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Red Hat, Inc. (NYSE: RHT), the world's leading provider of open source solutions, today announced the general availability of Red Hat Virtualization 4.1, the latest release of the company’s Kernel-based Virtual Machine (KVM)-powered enterprise virtualization platform. Providing an open source infrastructure and centralized management solution for virtualized servers and workstations and built on the enterprise-grade backbone of Red Hat Enterprise Linux, Red Hat Virtualization 4.1 delivers expanded automation capabilities through integration with Ansible by Red Hat while new networking and storage capabilities offer a stable, flexible foundation for IT innovation.
The vast majority of enterprise IT innovation is built on a virtualized foundation, making open virtualization technologies like Red Hat Virtualization vital as businesses look to save money while remaining nimble enough to address evolving end user and customer demands.
Red Hat Virtualization enables customers to virtualize traditional applications, which can reduce IT expenses through infrastructure consolidation and helps to integrate existing workloads with new technologies, like private cloud and container-based workloads. This means that enterprises can optimize current infrastructure while better addressing future IT needs, all without the cost, complexity, and lock-in of proprietary virtualization solutions.
A key enhancement to Red Hat Virtualization 4.1 is deeper integration with Red Hat’s broad portfolio of open hybrid cloud technologies. This includes extended support for Red Hat CloudForms and Ansible by Red Hat, allowing for a single management interface across heterogeneous datacenter infrastructure and the automation of role-based administration and operational tasks. Tighter integration with Red Hat OpenStack Platform helps further bridge the gap between traditional and cloud-enabled workloads, and continued alignment with Red Hat Enterprise Linux 7.3 delivers improved support for Windows-based workloads and hot CPU unplug support.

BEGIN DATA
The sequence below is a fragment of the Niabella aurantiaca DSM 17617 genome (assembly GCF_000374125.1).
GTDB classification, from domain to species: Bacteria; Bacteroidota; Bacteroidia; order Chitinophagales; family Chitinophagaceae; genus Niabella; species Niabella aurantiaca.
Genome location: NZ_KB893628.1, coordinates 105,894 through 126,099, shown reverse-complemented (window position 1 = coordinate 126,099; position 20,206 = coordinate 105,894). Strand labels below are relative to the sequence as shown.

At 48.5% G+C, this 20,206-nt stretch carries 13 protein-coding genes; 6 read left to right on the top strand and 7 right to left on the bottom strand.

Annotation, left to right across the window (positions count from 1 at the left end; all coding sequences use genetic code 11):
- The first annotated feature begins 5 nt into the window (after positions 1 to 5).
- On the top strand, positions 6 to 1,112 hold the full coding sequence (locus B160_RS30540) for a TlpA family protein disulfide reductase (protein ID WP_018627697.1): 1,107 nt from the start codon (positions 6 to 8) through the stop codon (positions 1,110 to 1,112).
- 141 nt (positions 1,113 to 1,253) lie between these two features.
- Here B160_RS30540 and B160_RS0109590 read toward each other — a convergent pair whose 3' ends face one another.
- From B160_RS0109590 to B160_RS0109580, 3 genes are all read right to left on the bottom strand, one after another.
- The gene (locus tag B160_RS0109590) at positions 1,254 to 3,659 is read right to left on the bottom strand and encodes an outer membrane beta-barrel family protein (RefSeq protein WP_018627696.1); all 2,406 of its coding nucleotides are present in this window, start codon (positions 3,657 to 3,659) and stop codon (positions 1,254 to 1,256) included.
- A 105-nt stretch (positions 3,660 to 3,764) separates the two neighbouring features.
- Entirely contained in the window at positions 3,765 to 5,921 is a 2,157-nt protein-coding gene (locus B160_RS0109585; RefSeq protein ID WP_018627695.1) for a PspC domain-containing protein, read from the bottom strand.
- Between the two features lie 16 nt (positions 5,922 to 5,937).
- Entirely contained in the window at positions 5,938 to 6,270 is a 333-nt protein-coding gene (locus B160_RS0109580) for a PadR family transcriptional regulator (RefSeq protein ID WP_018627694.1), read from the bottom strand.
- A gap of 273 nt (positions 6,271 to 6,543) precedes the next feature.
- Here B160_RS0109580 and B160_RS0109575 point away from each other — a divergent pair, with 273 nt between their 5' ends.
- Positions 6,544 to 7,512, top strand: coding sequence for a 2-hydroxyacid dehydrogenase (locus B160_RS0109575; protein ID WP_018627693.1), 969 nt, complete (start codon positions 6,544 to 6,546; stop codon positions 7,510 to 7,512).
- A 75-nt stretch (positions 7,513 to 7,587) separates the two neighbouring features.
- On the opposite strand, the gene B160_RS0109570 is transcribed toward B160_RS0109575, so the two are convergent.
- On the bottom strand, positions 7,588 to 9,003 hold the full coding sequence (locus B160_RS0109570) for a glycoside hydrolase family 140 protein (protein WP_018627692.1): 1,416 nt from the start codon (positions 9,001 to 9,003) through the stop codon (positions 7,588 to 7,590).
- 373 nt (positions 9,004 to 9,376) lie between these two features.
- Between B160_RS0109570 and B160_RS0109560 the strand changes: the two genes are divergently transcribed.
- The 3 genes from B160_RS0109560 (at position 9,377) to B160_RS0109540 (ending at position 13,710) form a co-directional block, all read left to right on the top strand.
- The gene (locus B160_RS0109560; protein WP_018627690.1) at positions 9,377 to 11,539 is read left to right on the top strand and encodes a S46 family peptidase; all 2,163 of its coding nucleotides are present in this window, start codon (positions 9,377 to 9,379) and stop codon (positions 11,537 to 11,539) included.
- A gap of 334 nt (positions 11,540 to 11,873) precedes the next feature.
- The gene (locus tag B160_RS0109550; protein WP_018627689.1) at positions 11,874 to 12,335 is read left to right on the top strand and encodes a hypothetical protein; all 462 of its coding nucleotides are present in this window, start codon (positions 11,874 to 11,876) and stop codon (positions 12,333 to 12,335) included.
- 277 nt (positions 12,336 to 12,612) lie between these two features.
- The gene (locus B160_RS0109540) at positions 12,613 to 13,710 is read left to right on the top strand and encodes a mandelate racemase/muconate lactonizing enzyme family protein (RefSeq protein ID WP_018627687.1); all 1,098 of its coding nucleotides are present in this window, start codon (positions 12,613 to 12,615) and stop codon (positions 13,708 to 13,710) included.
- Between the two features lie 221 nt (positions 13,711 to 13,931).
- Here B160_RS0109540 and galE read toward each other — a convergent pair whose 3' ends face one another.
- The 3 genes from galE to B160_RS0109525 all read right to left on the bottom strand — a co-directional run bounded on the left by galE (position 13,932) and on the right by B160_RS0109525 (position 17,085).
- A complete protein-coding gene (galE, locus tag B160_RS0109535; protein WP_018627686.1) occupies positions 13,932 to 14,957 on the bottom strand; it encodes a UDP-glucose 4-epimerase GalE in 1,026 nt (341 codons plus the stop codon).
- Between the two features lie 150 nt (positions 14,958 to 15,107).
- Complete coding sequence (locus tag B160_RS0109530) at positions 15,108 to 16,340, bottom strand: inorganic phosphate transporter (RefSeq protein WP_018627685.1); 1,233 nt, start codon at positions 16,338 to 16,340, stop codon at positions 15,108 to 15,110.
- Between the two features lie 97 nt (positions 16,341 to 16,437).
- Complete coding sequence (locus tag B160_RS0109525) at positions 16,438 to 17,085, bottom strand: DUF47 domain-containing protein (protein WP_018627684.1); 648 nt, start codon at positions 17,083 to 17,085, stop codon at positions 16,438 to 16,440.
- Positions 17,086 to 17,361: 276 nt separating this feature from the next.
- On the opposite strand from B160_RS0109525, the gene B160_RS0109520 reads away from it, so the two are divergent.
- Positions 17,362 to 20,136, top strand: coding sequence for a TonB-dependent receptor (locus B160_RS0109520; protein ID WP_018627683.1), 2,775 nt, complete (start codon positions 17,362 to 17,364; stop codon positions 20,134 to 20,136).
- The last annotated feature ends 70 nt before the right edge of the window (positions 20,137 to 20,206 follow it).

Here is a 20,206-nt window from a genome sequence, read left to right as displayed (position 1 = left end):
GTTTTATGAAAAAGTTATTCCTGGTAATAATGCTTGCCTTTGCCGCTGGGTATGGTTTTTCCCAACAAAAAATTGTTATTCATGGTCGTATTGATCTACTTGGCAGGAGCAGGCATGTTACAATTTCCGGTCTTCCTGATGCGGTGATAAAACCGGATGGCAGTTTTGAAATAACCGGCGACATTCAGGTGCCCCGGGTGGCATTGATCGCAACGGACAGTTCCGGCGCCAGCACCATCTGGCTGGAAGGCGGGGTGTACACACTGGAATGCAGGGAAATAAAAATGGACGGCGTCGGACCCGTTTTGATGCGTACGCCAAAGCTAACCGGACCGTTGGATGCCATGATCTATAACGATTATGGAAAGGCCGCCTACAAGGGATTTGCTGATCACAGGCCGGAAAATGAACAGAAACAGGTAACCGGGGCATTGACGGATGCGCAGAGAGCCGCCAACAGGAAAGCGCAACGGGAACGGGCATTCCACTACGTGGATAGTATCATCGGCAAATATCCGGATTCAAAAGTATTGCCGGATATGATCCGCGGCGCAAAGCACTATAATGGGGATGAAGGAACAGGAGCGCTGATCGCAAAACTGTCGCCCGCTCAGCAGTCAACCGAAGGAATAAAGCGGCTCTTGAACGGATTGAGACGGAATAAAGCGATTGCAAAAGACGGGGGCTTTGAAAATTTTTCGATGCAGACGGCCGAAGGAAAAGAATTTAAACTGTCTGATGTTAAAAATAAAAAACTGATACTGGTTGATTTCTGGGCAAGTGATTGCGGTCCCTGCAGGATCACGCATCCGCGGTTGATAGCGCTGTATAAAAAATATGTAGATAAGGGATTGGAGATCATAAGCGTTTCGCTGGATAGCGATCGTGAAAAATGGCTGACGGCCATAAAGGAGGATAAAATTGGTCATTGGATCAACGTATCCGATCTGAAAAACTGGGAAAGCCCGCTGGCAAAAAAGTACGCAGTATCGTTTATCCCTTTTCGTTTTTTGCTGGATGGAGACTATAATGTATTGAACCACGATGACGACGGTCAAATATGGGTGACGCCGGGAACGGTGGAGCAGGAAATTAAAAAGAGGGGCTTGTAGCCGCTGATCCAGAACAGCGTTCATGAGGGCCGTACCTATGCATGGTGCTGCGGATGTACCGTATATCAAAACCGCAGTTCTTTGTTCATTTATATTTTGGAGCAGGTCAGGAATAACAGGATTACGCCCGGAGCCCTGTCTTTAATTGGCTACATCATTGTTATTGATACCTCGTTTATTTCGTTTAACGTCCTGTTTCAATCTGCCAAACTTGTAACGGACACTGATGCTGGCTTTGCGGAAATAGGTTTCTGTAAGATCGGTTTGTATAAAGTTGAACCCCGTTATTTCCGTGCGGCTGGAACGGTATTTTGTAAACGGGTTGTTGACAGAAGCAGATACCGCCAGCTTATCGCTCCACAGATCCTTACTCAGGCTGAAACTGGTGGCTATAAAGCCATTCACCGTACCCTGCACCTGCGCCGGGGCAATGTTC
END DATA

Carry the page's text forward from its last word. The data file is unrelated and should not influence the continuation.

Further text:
Additional new capabilities and enhancements in the latest version of the platform include:
Improved automation with Ansible by Red Hat, making it possible for end users to automate Red Hat Virtualization platform using a variety of Ansible 2.3 modules that enhance virtual machines, storage, network, and more.
Enhanced high availability without power management allowing virtual machines to be restarted even when power management fencing is not enabled or available, a feature that is key for multi-site clusters.
Advanced storage performance and scaling, with the Storage Pool Manager (SPM) now able to delegate storage operations to other datacenter hosts, allowing common storage operations to run in parallel for higher throughput. Additionally, advanced single storage performance and improved block storage management help administrators to remove snapshots faster when a virtual machine is not in use and help reclaim storage space from within the virtual machine, respectively.
Open Virtual Network (OVN) for Open vSwitch, available as a Tech Preview, provides software-defined networking (SDN) capabilities for enterprise deployments. OVN offers the ability to isolate overlay networking and subnet management in Red Hat Virtualization 4.1 for streamlined datacenter deployment and exposes an OpenStack Networking (Neutron)-compatible API to use with existing Neutron automation.
Red Hat Virtualization 4.1 is available now via the Red Hat Customer Portal.
Gunnar Hellekson, director, product management, Red Hat Enterprise Linux and Red Hat Virtualization, Red Hat
“The vast majority of enterprise IT innovation is built on a virtualized foundation, making open virtualization technologies like Red Hat Virtualization vital as businesses look to save money while remaining nimble enough to address evolving end user and customer demands. Red Hat Virtualization 4.1 does this by linking a broad portfolio of technologies, from Linux containers to OpenStack-based hybrid clouds, into a unified stack, creating a crucial tool for digital transformation.”